Episode 852: Two Summer Indicators : Planet Money Two stories from our Indicator team. One province in China makes many of the world's flags. It's a unique window on global trade. And we find out why so few teenagers are working summer jobs.
NPR logo Episode 852: Two Summer Indicators

Episode 852: Two Summer Indicators

Today we bring you two summertime stories from Planet Money's daily podcast, The Indicator. (Subscribe here.)

Many of the world's flags come from one province in China called Zhejiang. We talk to the owner of a factory there that makes all kinds of flags for all kinds of people: Those little flags people wave at parades on the 4th of July, giant ones that hang off buildings, even campaign flags for American politicians.

People in Zhejiang say they were the first in the world to know President Trump would win the 2016 election because they got more orders for Trump flags than Clinton flags. Flags can tell you a lot about politics, global trade, and economics. So, we see what global trade looks like through the eyes of a flag maker in Zhejiang, China.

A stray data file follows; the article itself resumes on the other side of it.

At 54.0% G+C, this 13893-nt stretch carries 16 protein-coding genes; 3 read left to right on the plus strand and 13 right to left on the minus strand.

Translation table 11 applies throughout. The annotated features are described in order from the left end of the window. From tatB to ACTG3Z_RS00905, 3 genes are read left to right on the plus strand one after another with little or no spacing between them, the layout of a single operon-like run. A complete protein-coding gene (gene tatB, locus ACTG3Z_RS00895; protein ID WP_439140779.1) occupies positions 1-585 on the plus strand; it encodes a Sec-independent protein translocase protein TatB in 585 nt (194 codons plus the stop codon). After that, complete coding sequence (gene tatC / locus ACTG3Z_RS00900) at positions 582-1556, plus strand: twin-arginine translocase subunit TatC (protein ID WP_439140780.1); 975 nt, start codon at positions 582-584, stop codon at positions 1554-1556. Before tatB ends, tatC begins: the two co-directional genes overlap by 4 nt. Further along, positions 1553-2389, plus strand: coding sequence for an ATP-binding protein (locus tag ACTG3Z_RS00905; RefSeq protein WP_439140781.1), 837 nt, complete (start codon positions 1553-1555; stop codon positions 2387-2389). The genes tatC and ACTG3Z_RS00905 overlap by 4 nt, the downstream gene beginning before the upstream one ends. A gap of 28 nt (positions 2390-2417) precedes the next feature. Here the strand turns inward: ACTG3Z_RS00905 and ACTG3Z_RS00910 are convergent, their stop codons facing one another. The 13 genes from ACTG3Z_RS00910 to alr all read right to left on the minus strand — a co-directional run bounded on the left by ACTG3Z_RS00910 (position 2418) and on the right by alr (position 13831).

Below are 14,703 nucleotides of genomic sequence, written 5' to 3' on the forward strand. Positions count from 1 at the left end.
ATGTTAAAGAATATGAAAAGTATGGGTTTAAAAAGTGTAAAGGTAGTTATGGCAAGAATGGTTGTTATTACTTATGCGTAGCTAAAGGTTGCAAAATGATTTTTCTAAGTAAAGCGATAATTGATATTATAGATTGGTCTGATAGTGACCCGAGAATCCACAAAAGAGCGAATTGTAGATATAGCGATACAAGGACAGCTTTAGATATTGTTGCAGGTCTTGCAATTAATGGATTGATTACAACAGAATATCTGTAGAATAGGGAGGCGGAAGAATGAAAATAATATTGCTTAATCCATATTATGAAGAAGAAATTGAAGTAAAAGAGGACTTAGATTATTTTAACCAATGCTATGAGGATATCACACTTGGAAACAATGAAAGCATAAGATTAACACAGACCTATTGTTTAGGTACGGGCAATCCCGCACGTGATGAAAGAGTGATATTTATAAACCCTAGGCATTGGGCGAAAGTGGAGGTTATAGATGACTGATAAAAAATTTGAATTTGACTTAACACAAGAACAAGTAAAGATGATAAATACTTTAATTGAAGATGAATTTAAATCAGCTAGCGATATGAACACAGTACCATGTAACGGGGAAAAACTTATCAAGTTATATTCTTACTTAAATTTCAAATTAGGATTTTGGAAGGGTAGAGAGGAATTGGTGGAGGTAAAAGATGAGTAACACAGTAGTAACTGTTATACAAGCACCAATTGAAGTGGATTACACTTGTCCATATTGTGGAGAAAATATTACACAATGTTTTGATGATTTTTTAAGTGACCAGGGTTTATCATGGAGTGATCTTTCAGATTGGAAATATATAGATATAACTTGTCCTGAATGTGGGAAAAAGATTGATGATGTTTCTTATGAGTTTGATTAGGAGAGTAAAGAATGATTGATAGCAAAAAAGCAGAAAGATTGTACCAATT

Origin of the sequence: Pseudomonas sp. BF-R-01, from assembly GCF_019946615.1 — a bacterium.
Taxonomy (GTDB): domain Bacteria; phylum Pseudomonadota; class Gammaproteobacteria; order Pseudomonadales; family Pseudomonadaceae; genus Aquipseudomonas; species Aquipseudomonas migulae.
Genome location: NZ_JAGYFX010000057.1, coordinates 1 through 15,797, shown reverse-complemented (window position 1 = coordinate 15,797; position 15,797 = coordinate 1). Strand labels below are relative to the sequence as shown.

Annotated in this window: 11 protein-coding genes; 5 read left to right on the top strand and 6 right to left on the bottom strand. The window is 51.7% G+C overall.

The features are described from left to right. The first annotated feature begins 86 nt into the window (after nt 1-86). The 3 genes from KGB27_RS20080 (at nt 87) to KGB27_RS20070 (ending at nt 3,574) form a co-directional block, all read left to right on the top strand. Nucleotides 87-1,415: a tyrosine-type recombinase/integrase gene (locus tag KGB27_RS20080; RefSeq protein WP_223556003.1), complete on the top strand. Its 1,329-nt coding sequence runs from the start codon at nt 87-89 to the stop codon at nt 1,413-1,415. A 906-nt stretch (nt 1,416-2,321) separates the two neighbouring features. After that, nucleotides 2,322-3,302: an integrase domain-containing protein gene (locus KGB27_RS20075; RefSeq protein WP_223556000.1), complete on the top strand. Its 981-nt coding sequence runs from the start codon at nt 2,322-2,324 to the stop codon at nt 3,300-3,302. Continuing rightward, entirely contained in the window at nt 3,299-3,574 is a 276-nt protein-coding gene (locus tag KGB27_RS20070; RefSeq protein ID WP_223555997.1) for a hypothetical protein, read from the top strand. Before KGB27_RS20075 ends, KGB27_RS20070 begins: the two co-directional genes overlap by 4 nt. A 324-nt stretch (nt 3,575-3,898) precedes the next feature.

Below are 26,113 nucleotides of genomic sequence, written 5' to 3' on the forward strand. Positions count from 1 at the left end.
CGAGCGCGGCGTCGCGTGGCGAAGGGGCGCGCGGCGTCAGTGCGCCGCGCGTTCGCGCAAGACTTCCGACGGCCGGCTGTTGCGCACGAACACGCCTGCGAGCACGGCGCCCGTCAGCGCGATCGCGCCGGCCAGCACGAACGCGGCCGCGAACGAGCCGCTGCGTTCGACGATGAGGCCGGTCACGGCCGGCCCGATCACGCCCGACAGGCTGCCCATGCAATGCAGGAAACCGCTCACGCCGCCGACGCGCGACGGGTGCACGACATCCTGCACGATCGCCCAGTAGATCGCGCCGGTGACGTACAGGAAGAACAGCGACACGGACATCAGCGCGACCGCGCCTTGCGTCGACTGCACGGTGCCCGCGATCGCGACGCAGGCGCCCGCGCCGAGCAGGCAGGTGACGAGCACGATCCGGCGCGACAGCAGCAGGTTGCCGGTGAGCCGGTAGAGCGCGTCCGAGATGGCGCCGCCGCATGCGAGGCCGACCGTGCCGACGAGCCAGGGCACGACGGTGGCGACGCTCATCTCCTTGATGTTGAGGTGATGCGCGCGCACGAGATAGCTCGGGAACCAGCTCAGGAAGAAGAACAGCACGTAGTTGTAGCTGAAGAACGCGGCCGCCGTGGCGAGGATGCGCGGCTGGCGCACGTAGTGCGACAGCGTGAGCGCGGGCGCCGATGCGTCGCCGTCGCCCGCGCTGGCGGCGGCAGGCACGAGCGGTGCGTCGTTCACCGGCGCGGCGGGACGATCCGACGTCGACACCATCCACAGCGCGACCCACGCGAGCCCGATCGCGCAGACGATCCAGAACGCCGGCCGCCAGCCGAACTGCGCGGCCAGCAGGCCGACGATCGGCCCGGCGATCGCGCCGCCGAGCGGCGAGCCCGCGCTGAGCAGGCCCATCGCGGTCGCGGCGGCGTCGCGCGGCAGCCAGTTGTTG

Next, we try to find summer jobs. Our reporter calls up the restaurant where she worked in high school, only to find out there aren't any teenagers employed there anymore. All across the country, the number of teenagers who go out and get summer jobs has plummeted. This is part of a slow-moving, but massive, shift in the way Americans work.

Music: "Bad Guy," "Black Surf Duel," and music by Drop Electric.

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